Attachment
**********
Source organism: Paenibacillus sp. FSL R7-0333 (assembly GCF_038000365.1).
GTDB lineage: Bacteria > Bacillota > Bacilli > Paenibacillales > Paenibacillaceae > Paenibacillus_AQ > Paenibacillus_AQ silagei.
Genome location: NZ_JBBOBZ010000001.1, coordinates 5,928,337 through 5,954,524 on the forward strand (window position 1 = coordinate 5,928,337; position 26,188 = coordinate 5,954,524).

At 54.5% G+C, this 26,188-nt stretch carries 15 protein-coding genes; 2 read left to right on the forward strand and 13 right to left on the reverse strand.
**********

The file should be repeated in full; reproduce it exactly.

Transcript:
Source organism: Paenibacillus sp. FSL R7-0333 (assembly GCF_038000365.1).
GTDB lineage: Bacteria > Bacillota > Bacilli > Paenibacillales > Paenibacillaceae > Paenibacillus_AQ > Paenibacillus_AQ silagei.
Genome location: NZ_JBBOBZ010000001.1, coordinates 5,928,337 through 5,954,524 on the forward strand (window position 1 = coordinate 5,928,337; position 26,188 = coordinate 5,954,524).

At 54.5% G+C, this 26,188-nt stretch carries 15 protein-coding genes; 2 read left to right on the forward strand and 13 right to left on the reverse strand.